miscellaneous slide

 

 

 

 

 

 

 

 

 

 

Living high and training low

[This article originally appeared in the September 2000 issue of Northwest Runner magazine.]

High-altitude training is admittedly a complex topic. At its core, however, it is basically a "natural" form of blood doping.

So what is blood doping? Does it really improve endurance performance? And is altitude training a sensible alternative? Let's address each of these questions in turn.

The term "blood doping" refers to the practice of increasing the number of red blood cells (RBCs) in one's circulatory system, either by receiving a blood transfusion or by taking erythropoietin ("epo" for short), a hormone that promotes RBC production. Since RBCs carry oxygen from the lungs to the rest of the body, adding more of them to one's circulation should enhance the delivery of oxygen to one's muscles. Improved oxygen delivery, in turn, might help the muscles perform better.

A substantial body of research has shown that blood doping does in fact improve endurance performance. Buick et al. (Journal of Applied Physiology 48: 636-42, 1980) and Spriet et al. (Journal of Applied Physiology 61: 1942-8, 1986) found that the VO2max (capacity to consume oxygen) of trained runners increased in response to a blood transfusion. In these studies and that of Williams et al. (Medicine and Science in Sports and Exercise 13: 169-75, 1981), the runners were also able to run faster and/or longer on treadmill endurance tests when they were blood-doped. And while all of this research was conducted on men, an investigation of active young women (Robertson et al., Journal of Applied Physiology 57: 568-75, 1984) has confirmed that they too perform better after blood doping.

The real world

A common critique of laboratory studies is that they don't reflect real-life situations. In this case, though, the lab results have been corroborated by a double-blind field study (Brien & Simon, Journal of the American Medical Association 257: 2761-5, 1987) in which runners performed better in an actual 10K race after blood doping. In addition, a study of cross-country skiers (Berglund & Hemmingsson, International Journal of Sports Medicine 8: 231-3, 1987) showed that doped skiers outperformed non-doped ones in a 15K race.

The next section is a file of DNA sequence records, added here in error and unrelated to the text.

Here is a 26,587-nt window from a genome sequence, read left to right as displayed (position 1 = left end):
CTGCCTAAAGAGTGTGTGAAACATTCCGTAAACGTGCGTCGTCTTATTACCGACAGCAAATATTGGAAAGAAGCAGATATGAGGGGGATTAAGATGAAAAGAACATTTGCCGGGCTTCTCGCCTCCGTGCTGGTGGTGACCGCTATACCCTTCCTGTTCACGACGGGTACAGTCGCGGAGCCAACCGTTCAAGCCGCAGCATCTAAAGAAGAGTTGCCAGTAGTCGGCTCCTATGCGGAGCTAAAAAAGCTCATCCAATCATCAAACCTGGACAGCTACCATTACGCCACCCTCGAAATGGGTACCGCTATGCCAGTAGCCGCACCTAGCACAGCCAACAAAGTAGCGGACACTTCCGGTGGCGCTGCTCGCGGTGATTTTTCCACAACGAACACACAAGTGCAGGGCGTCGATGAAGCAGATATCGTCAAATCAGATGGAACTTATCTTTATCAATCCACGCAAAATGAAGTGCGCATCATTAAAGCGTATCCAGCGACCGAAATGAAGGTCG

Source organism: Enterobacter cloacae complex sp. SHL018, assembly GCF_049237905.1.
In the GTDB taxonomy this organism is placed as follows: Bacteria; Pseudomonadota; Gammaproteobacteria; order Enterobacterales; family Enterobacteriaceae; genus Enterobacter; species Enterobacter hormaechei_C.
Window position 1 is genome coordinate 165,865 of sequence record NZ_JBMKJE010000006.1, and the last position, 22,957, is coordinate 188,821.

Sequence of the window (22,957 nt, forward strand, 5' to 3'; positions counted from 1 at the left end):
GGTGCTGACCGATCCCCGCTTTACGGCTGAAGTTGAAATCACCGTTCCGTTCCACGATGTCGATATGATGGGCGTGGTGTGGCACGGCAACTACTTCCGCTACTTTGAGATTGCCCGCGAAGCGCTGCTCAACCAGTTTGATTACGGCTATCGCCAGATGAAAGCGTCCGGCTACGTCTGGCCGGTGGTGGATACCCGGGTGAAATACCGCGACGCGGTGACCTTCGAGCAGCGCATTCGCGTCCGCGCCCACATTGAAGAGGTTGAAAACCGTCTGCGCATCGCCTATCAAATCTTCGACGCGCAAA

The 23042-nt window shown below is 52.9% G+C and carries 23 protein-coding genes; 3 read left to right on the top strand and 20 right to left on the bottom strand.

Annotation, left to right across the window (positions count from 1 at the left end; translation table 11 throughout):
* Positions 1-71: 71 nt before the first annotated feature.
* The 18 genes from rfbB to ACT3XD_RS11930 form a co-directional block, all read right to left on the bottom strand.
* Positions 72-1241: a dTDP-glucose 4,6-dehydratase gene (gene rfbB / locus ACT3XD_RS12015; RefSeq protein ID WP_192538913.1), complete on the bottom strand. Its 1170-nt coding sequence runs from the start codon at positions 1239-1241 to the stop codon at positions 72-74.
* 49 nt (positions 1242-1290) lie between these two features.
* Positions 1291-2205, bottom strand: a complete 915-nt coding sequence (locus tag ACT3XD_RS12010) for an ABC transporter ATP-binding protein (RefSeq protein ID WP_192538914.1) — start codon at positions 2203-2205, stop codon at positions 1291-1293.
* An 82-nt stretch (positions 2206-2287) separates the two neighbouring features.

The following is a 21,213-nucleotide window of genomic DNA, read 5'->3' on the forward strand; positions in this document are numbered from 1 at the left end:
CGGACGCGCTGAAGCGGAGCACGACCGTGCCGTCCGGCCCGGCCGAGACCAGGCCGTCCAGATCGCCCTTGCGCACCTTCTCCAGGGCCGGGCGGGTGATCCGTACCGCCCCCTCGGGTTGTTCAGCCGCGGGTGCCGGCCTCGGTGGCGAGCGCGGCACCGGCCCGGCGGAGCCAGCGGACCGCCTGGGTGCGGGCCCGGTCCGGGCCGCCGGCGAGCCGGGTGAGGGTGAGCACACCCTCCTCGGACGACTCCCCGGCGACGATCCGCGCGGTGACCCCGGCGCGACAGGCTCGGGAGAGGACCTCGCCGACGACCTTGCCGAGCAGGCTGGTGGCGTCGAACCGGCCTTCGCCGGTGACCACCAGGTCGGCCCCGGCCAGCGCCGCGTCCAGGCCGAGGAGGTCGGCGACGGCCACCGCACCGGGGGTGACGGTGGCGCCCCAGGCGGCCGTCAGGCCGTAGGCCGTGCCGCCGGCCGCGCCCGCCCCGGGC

While the above paragraphs make blood doping sound wonderful, it has some serious drawbacks. It can be life-threatening if performed without appropriate medical supervision; it is generally considered to be a form of cheating; and it is forbidden by many athletics governing bodies. (Details can be found in the American College of Sports Medicine's position stand on "The Use of Blood Doping as an Ergogenic Aid" [Medicine and Science in Sports and Exercise 28: i-viii, 1996].) For these reasons, among others, many athletes have turned to altitude training as an alternative to blood transfusions and erythropoietin treatments.

It is well established that the human body responds to high-altitude, low-oxygen environments by producing more RBCs. Thus, by living well above sea level, athletes may improve their oxygen-carrying capacity -- and presumably their sea-level performances as well -- in a safe and ethical manner.

Contrary to the above logic, most carefully controlled studies of altitude training (Hansen et al., Journal of Applied Physiology 23: 511-22, 1967; Adams et al., Journal of Applied Physiology 39: 262-6, 1975; Svedenhag et al., Scandinavian Journal of Medicine and Science in Sports 1: 205-14, 1991) have found it to be no better than sea-level training in terms of improving sea-level VO2max or endurance performance. Levine & Stray-Gundersen (International Journal of Sports Medicine 13[Suppl. 1]: S209-12, 1992) have attributed these results to the fact that athletes can't do their normal fast-paced workouts while at high altitude. In other words, if your training goes downhill, you may forfeit the fitness that you would otherwise gain from living at altitude.